France likely forecast that its reportedly informal military cooperation with Rwanda on securing Total’s energy investments in Mozambique from NSA threats would reassure Kigali of Paris’ non-hostile intentions in closely cooperating with the DRC and Uganda on related energy-military issues. Paris probably never expected that Kigali would react to the second-mentioned development by reviving M23 and thus risking the security of Total’s investments there despite securing them in Mozambique.
In fact, it actually appears as though Rwanda could have some strategic leverage over France with respect to potentially threatening to pull out of its military operation in Mozambique under whatever pretext as punishment for Paris inadvertently worsening its security in the DRC. In that scenario, two major French energy investments could be threatened in a single swoop: Mozambique’s for self-evident reasons while Uganda’s could be destabilized by DRC-emanating NSA threats.
Expanding upon the latter, M23 in and of itself doesn’t threaten France’s project in Uganda, but the resultant destabilization of the eastern DRC throughout the course of the rebel group’s return to regional prominence could create an opportunity for the Allied Democratic Forces (ADF) to rise too. This reportedly ISIS-connected anti-Ugandan group is considered to be among that neighboring country’s top security threats and could thus become emboldened enough to attack its enemy’s energy project.
The reason behind this prediction is implied in the CRG’s report when its experts noted the disproportionate importance of that project’s success to the ruling party’s future electoral prospects. In the event that it risks failing like Mozambique’s was about to do prior to Rwanda’s game-changing and allegedly French-facilitated military intervention, then Uganda’s political stability might once again become questionable, which could widely reverberate throughout the entire East African region.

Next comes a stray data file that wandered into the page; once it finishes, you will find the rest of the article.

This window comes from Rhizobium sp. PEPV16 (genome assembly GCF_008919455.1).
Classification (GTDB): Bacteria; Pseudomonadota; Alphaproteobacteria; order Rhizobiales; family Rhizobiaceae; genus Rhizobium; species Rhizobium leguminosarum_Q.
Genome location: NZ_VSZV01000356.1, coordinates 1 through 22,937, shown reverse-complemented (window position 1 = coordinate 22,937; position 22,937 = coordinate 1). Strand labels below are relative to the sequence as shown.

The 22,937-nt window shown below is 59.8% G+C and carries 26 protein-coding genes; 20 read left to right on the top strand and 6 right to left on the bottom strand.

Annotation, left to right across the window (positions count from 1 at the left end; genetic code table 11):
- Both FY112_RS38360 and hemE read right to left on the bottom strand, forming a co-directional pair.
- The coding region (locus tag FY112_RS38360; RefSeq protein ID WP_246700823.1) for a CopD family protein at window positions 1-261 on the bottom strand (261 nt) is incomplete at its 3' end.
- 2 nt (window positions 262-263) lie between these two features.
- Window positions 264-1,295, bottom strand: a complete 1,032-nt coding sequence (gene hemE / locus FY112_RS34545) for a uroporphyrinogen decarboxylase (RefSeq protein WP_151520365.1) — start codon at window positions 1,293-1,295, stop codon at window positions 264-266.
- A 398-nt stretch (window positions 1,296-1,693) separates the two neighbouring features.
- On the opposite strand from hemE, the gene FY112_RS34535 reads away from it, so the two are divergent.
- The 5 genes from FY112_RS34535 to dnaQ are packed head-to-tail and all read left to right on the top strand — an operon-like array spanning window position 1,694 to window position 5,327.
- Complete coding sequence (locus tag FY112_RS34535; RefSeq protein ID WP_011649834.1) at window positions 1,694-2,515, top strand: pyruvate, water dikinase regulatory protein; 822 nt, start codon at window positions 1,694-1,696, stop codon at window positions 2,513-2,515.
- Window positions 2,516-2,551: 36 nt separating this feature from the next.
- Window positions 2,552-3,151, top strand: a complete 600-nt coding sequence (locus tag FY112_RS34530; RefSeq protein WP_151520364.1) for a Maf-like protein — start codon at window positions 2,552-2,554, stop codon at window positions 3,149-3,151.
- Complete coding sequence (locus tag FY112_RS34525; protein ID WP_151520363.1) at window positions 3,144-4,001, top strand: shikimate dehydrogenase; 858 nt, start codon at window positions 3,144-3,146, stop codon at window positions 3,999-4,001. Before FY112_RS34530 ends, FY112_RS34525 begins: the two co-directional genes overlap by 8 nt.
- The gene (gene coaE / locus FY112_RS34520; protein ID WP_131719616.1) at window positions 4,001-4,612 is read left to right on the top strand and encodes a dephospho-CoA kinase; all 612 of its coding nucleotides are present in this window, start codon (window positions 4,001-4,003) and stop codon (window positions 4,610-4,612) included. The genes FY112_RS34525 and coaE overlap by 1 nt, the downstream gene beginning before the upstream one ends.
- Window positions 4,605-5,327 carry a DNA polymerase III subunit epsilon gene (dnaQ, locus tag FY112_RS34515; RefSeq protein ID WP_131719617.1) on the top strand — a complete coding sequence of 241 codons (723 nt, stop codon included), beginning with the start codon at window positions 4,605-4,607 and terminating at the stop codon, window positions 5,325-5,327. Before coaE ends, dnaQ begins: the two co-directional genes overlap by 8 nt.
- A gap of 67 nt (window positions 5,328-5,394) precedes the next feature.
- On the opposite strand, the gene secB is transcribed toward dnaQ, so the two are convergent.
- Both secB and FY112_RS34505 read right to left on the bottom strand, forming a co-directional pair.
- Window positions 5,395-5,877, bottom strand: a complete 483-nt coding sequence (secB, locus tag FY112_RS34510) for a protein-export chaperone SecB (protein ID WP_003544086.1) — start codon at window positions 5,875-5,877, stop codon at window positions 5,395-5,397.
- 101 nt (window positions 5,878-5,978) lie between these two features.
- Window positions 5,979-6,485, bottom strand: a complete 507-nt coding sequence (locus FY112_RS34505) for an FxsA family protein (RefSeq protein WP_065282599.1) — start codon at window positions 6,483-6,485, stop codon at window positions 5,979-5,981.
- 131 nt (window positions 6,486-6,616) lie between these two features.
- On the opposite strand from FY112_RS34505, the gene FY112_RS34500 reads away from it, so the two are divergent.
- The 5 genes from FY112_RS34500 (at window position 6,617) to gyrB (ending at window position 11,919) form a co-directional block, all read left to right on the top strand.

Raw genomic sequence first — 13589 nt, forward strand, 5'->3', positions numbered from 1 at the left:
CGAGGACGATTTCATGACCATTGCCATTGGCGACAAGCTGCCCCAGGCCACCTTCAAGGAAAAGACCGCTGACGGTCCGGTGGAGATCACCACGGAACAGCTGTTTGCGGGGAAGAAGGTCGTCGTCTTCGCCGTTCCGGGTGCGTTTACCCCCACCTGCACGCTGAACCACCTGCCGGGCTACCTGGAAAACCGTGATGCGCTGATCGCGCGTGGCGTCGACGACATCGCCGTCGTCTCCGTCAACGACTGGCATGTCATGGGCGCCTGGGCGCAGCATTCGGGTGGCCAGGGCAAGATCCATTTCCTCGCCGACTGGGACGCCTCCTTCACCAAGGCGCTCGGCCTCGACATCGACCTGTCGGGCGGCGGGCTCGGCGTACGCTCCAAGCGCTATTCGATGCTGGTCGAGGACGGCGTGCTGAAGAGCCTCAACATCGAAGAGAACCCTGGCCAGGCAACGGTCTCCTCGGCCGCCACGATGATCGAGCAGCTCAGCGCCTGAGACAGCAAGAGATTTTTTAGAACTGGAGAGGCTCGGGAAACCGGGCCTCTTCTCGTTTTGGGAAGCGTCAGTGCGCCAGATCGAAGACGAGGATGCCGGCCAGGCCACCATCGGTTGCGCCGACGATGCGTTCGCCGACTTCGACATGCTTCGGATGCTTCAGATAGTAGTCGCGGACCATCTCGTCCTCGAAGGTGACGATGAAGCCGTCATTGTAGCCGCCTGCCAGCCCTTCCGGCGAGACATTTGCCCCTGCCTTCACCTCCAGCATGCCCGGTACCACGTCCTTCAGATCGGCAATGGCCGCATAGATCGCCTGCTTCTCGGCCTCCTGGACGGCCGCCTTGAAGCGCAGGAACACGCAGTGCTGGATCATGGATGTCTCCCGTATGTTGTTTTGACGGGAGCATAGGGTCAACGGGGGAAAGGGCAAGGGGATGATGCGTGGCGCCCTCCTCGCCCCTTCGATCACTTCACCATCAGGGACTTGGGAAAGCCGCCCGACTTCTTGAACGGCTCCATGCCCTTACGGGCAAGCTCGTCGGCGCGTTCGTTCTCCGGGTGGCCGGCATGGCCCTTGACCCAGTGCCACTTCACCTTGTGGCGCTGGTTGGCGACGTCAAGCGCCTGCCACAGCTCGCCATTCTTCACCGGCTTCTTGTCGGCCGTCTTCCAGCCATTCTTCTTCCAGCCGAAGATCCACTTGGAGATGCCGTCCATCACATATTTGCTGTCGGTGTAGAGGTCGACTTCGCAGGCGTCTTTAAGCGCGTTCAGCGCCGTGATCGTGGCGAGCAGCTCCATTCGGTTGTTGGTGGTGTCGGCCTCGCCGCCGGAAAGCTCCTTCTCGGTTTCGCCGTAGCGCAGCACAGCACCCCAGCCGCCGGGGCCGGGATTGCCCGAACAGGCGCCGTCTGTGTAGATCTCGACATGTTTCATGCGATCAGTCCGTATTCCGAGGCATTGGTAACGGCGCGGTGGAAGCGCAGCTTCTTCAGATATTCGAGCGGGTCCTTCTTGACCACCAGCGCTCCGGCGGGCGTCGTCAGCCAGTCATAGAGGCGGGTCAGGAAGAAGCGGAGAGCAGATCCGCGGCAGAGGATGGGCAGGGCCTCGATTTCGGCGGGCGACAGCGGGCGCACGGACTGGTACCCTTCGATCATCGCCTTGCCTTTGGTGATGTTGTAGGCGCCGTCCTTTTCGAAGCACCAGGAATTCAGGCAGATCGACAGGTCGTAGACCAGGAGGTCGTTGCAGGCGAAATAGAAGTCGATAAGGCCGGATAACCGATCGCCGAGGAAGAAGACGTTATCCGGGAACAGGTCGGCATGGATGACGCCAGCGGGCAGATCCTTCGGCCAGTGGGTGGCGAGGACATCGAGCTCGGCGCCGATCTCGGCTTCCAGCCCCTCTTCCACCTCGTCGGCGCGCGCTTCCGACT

With all this in mind, an intriguing impression of contemporary Central-East African security dynamics begins to emerge. While the prior insight into security dilemma, resource, and ethnic reasons in that order being responsible for the latest phase of the Congolese Conflict remains accurate, it now appears as though the unseen complex relationship between France and Rwanda might actually have played the most important role in this respect.
After all, if Uganda’s DRC-approved military intervention that inadvertently worsened Rwanda’s regional threat perceptions was largely driven by Kampala’s interests in securing its joint energy investments with Paris in the Lake Albert border region, then it therefore follows that France set events into motion. Paris probably calculated that Kigali wouldn’t react the way that it did after reportedly partnering with it in secret when it came to Rwanda’s game-changing military intervention in nearby Mozambique.
Nevertheless, it certainly seems as though France miscalculated and thus accidentally destabilized the Central-East African region in which its national energy champion has a self-evident stake in stability. It wouldn’t make sense for Paris to want to divide and rule this part of the continent like it traditionally has done in its historical “sphere of influence” in “Françafrique” since stability on this opposite side of Africa is imperative for the success of its multibillion-dollar strategic energy investments.
Should that be the case, then it would make the latest phase of the Congolese Conflict even more tragic since everything that’s unfolding would thus largely be the result of a foreign party’s miscalculation. That’s not to downplay the preexisting security dilemma, resource, and ethnic reasons that are responsible in that order for the DRC’s perpetual instability, but just to draw attention to how an extra-regional player’s energy-related stakes exacerbated them and thus risks sparking a wider war.